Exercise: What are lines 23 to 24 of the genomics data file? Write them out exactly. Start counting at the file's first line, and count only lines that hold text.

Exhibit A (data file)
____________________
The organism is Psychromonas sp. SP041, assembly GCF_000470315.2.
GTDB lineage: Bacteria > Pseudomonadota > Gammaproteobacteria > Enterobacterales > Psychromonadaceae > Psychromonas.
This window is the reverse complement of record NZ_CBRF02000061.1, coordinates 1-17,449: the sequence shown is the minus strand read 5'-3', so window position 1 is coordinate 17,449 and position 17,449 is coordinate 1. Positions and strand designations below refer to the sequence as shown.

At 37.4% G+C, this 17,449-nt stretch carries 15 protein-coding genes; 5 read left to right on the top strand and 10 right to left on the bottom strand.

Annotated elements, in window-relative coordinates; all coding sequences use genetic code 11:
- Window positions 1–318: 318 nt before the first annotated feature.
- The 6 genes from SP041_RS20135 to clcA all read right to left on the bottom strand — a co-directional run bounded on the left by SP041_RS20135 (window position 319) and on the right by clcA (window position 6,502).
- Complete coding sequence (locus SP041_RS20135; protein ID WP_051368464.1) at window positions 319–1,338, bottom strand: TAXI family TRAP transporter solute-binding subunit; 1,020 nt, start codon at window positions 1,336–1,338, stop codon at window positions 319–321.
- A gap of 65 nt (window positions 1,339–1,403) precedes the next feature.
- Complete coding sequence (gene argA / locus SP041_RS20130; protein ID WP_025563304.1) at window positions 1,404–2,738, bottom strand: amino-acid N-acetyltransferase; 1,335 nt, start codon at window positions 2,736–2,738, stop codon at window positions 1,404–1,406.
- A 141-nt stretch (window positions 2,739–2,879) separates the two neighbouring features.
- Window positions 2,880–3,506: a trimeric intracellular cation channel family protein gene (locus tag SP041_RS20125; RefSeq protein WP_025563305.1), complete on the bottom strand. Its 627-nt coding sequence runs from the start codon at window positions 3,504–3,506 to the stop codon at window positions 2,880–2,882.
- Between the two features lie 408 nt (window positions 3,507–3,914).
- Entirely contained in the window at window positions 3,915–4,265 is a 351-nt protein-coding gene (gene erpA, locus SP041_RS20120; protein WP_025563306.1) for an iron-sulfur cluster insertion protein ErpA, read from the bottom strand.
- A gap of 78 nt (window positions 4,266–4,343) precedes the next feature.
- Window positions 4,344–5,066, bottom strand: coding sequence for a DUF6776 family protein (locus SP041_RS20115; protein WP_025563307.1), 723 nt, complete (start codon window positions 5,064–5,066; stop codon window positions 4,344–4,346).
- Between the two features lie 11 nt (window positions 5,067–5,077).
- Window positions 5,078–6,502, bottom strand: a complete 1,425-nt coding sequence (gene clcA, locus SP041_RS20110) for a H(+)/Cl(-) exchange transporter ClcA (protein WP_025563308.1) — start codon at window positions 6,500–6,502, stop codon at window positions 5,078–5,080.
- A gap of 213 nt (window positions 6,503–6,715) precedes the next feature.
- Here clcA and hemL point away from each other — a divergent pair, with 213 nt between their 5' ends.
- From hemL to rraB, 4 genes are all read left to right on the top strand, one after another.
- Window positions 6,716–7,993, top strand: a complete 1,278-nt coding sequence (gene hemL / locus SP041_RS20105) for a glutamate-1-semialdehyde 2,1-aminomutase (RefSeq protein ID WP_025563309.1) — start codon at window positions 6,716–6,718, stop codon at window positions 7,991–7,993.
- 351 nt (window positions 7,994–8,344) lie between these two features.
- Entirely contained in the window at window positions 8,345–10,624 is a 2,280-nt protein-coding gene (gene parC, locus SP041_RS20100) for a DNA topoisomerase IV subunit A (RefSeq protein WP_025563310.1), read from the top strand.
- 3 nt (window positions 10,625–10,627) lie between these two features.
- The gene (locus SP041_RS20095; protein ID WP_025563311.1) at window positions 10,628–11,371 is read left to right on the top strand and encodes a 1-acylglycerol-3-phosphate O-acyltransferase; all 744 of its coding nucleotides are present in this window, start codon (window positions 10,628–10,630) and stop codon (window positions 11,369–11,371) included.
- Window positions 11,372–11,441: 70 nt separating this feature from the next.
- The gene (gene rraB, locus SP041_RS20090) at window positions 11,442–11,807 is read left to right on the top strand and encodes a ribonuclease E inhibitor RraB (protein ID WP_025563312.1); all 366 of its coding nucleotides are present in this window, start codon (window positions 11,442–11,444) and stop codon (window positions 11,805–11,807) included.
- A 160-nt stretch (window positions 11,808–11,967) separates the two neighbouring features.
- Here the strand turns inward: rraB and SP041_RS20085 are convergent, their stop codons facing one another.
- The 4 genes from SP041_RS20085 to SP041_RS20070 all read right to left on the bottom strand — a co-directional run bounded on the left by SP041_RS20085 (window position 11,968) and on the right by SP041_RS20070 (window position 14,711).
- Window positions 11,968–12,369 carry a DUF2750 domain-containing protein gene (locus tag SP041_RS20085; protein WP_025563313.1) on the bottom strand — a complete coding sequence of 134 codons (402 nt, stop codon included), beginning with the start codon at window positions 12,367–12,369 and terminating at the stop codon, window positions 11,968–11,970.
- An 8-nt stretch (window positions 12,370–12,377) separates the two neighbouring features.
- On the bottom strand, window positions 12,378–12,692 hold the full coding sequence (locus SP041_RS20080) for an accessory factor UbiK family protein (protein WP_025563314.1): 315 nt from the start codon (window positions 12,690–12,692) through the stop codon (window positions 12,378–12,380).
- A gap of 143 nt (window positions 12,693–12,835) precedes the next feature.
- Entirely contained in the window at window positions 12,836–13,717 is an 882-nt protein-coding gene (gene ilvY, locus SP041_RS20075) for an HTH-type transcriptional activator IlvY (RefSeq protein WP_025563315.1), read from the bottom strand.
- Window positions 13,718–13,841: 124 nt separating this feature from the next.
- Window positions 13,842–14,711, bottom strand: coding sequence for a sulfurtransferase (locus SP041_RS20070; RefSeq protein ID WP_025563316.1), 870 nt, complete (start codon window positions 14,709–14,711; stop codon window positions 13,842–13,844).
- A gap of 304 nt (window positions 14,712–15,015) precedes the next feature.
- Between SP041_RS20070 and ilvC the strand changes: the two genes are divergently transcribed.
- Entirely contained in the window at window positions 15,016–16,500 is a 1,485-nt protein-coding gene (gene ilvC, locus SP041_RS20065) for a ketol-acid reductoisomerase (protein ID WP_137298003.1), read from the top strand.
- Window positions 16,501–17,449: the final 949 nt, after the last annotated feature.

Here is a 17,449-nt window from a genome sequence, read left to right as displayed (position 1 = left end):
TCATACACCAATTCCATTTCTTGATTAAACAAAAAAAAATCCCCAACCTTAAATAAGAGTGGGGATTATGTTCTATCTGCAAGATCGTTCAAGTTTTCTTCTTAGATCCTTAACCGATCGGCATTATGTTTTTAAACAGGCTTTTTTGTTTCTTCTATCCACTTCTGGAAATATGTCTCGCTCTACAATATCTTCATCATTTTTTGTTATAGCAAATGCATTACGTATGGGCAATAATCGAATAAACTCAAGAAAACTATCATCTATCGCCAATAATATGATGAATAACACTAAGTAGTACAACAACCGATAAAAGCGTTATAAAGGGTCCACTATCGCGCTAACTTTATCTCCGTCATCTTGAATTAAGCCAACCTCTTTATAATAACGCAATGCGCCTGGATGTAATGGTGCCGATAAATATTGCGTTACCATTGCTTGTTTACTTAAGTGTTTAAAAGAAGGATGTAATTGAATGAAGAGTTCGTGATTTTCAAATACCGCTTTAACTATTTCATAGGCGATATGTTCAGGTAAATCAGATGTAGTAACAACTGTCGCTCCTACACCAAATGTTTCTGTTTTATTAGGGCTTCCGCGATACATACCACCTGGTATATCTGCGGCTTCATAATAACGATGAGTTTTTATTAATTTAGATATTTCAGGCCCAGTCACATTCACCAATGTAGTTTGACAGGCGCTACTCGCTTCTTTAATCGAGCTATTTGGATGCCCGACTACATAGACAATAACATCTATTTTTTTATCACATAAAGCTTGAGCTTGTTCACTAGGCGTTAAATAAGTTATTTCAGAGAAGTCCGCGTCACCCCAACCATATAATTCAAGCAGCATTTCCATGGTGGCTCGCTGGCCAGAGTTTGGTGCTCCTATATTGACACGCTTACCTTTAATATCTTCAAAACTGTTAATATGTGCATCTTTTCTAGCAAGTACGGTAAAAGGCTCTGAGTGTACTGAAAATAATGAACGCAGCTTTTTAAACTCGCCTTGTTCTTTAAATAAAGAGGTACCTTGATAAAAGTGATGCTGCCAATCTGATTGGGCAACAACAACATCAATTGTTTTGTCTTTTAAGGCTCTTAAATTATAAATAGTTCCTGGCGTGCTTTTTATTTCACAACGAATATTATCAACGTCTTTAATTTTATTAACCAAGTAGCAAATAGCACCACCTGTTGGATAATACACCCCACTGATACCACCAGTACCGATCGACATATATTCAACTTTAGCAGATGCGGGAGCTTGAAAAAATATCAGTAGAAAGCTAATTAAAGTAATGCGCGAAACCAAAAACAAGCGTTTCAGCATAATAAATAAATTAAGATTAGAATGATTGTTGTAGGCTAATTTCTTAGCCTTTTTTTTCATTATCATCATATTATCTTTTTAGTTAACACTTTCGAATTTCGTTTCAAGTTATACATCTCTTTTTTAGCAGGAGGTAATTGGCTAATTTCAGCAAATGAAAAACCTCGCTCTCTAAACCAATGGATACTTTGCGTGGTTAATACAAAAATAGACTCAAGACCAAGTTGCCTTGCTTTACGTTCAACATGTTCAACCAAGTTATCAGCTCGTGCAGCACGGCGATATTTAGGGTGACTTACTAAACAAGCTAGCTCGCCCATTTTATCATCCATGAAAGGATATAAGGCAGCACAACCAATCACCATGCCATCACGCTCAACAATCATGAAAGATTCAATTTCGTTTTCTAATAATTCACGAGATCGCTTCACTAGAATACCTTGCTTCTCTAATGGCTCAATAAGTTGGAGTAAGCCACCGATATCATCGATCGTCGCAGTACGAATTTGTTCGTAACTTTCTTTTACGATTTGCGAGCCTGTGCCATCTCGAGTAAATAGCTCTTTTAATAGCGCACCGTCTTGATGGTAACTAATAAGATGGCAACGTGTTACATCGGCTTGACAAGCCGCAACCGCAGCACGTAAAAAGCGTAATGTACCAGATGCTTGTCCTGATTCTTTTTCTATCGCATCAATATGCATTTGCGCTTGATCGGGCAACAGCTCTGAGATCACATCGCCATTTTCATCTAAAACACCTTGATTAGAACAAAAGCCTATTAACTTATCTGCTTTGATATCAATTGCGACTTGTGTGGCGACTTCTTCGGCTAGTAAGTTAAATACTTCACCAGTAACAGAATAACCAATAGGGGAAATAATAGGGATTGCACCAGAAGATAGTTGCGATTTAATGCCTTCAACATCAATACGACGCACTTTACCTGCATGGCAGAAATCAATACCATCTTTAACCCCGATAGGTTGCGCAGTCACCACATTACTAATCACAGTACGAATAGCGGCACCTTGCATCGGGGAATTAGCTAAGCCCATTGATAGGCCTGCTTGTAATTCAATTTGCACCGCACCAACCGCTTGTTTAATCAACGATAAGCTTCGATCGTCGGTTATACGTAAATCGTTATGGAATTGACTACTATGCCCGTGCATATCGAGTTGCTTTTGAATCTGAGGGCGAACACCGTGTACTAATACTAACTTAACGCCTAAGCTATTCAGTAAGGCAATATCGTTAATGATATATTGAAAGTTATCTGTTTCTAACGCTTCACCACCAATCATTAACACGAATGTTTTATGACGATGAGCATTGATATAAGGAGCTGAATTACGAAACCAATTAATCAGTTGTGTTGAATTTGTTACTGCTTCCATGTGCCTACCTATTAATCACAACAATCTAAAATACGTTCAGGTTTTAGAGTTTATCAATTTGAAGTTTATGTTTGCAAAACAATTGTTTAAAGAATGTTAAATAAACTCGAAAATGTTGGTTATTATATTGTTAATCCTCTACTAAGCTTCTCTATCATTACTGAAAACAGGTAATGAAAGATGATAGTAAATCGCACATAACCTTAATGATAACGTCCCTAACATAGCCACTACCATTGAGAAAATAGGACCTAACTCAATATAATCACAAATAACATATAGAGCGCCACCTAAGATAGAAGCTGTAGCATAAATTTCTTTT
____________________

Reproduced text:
- 351 nt (window positions 7,994–8,344) lie between these two features.
- Entirely contained in the window at window positions 8,345–10,624 is a 2,280-nt protein-coding gene (gene parC, locus SP041_RS20100) for a DNA topoisomerase IV subunit A (RefSeq protein WP_025563310.1), read from the top strand.